0x7E = Corrupted OS file, possibly from overclocking. Run sfc /scannow and chkdsk /r
post #6427 of 19539
Still competely ignoring VRIN and Vring (and VCCIOD, VCCIOA, and VCCSA). How about instead we just let that table die along with the Bloomfields it applied to.

The problem is that by pushing every error towards Vcore (which is what that table does) you end up with someone trying to run 45/45 and getting tons of crashes (because the uncore is too high) and the end up pumping 1.45V or something crazy through the Vcore trying to get it stable, when it's never going to be stable without tweaking the uncore/Vring. Likewise guys running 1.35V+ on Vcore with stock low-LLC VRIN. It just isn't helpful for this generation of CPUs.
Edited by Forceman - 12/4/13 at 2:13am
post #6428 of 19539
Quote:
Originally Posted by Forceman View Post

Still competely ignoring VRIN and Vring (and VCCIOD, VCCIOA, and VCCSA). How about instead we just let that table die along with the Bloomfields it applied to.

Whatever works for you....I'm just passing along information that helped me....I never referred to it as an all-inclusive list of Haswell BSOD codes, but it will hint at the actual issue that caused the BSOD....
post #6429 of 19539
so, after a few days/nights of testing this is my current stable 4670k overclock - since i'll mainly be doing gaming i don't know if it's worth pushing this much further ?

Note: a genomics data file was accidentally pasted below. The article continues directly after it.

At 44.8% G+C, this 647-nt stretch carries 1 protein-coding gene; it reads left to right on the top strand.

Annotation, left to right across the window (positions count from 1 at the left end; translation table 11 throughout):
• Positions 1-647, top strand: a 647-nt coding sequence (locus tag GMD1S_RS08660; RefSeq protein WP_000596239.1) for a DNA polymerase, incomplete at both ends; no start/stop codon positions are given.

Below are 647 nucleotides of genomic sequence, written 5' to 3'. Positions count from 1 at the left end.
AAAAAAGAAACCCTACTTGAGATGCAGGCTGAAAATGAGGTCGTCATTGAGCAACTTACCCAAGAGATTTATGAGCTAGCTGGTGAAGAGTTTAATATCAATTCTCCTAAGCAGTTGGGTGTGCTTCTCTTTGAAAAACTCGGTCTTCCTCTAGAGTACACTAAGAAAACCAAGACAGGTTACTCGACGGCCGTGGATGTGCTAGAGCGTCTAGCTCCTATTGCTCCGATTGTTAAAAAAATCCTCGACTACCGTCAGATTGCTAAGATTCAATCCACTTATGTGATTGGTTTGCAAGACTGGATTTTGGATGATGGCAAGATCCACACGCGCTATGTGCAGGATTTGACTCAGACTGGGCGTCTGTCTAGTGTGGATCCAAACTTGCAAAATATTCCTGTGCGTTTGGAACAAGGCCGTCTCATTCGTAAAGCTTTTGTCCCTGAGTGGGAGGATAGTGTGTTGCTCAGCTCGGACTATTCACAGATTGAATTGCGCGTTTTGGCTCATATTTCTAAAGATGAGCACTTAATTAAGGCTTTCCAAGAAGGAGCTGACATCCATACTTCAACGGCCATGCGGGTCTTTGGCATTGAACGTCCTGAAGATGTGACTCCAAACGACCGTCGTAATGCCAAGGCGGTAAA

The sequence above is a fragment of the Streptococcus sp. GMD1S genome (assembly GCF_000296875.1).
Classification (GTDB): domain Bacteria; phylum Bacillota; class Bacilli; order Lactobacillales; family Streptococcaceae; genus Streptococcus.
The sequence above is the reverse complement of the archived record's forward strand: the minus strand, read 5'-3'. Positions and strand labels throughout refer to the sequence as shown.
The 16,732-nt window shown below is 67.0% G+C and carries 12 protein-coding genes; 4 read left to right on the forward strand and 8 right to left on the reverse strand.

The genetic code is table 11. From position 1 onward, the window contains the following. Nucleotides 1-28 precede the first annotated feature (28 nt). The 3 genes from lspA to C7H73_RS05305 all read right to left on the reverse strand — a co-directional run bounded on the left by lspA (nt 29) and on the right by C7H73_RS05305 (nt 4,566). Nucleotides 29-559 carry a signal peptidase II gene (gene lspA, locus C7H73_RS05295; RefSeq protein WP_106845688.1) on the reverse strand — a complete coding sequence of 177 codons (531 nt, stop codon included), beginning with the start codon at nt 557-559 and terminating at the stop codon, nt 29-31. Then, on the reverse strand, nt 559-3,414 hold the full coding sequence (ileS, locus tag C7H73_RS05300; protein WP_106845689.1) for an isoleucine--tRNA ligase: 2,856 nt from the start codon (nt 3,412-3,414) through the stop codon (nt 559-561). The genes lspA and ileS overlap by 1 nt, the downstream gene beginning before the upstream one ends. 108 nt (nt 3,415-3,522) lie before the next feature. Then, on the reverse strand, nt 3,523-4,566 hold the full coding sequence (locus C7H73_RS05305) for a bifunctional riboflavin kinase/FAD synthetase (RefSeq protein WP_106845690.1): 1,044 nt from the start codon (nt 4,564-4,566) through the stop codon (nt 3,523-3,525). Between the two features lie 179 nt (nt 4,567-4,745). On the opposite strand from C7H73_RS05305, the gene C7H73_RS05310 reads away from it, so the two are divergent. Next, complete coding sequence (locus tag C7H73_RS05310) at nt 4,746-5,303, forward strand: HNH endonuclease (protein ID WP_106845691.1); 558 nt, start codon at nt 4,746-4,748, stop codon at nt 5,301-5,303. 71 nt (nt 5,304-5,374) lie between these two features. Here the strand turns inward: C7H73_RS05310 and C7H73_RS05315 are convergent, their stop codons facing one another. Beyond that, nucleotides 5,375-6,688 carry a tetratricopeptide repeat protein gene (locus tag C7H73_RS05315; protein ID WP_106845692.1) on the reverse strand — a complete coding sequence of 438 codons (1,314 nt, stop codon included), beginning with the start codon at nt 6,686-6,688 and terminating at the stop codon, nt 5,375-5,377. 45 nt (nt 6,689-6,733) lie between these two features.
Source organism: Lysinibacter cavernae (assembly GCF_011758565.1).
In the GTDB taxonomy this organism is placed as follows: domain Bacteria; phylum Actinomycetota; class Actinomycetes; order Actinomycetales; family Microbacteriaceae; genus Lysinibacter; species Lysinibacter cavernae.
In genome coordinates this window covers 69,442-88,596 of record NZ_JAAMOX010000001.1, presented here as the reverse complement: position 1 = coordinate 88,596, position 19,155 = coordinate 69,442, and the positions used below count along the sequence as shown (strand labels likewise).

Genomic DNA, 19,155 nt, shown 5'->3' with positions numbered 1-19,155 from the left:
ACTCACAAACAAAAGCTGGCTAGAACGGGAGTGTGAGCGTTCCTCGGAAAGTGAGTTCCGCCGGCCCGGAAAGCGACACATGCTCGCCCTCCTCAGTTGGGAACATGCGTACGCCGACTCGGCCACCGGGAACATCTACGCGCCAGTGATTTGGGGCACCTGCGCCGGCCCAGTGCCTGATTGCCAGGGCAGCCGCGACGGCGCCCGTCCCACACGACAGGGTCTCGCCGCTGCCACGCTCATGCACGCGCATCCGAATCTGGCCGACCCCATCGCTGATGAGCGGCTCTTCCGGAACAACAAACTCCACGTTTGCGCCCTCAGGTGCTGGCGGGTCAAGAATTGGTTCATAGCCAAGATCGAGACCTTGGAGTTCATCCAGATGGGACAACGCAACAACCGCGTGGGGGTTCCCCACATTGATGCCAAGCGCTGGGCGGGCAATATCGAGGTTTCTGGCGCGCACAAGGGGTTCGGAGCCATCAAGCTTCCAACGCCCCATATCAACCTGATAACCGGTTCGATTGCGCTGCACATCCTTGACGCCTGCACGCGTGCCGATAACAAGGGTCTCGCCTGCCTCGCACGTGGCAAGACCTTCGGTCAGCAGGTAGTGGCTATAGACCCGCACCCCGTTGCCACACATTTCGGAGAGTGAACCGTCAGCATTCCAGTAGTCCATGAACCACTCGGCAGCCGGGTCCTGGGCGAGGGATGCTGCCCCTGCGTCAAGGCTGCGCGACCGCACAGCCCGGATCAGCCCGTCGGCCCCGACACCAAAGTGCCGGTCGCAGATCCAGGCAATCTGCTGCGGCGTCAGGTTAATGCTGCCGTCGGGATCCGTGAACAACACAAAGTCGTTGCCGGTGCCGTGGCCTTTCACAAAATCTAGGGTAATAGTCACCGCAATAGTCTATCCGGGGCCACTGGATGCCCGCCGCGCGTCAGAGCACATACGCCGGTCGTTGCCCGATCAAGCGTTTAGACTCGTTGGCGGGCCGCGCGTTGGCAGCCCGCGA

45 x 100
uncore 38x
vccin 1.77
vcore op 1.21
vring op 1.15
memory @ 1600

stable with : aida64 (3+ hours), IBT (5*10 runs), X264 encode (1h+) , linx and 5 hours of gaming (metro last light & spec ops the line)
max temps : 90°C, (for linx and IBT) and around 65 for everything else

is there anything i could change that would have a significant impact (more than 2-3%) on modern day gaming (AC4, BF4, ...)?
post #6430 of 19539
Hi all, just got my hands onto a 4770K and a Maximus VI Hero, and I could not resist to do some OC of course.
As per requested:
Username: jak3z
CPU Model: 4770K
Core Multiplier: 44
CPU VID: 1.136V
Vcore: 1.145V (IXTU)
Input Voltage: 1.9V
Uncore Multiplier: 44
Uncore Voltage: 1.250V
Cooling Solution: Thermalright Archon
Stability Test: IXTU 9 Hours+
Batch Number: 315 MAL
Ram Speed: 1600Mhz 9-9-9-24-1T 1.5V

(Stock VCore is 1.008V)

ixtu9hours.jpg 163k .jpg file
    
CPUMotherboardGraphicsRAM
Intel i7 4770K ASUS MAXIMUS VI HERO Gigabyte G1 Gaming GTX 980 Ti G-Skill TridentX 2400 
Hard DriveOptical DriveCoolingOS
850 PRO 256GB None Corsair H100i Windows 7 Ultimate 64-bit 
MonitorMonitorKeyboardPower
PG279Q U2414H G710+ Corsair AX750 
CaseMouseMouse PadAudio
Corsair 750D SteelSeries Sensei XTRFY DT990 Pro 250Ohms 
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CPUMotherboardGraphicsRAM
Intel i7 4770K ASUS MAXIMUS VI HERO Gigabyte G1 Gaming GTX 980 Ti G-Skill TridentX 2400 
Hard DriveOptical DriveCoolingOS
850 PRO 256GB None Corsair H100i Windows 7 Ultimate 64-bit 
MonitorMonitorKeyboardPower
PG279Q U2414H G710+ Corsair AX750 
CaseMouseMouse PadAudio
Corsair 750D SteelSeries Sensei XTRFY DT990 Pro 250Ohms 
  hide details  
Reply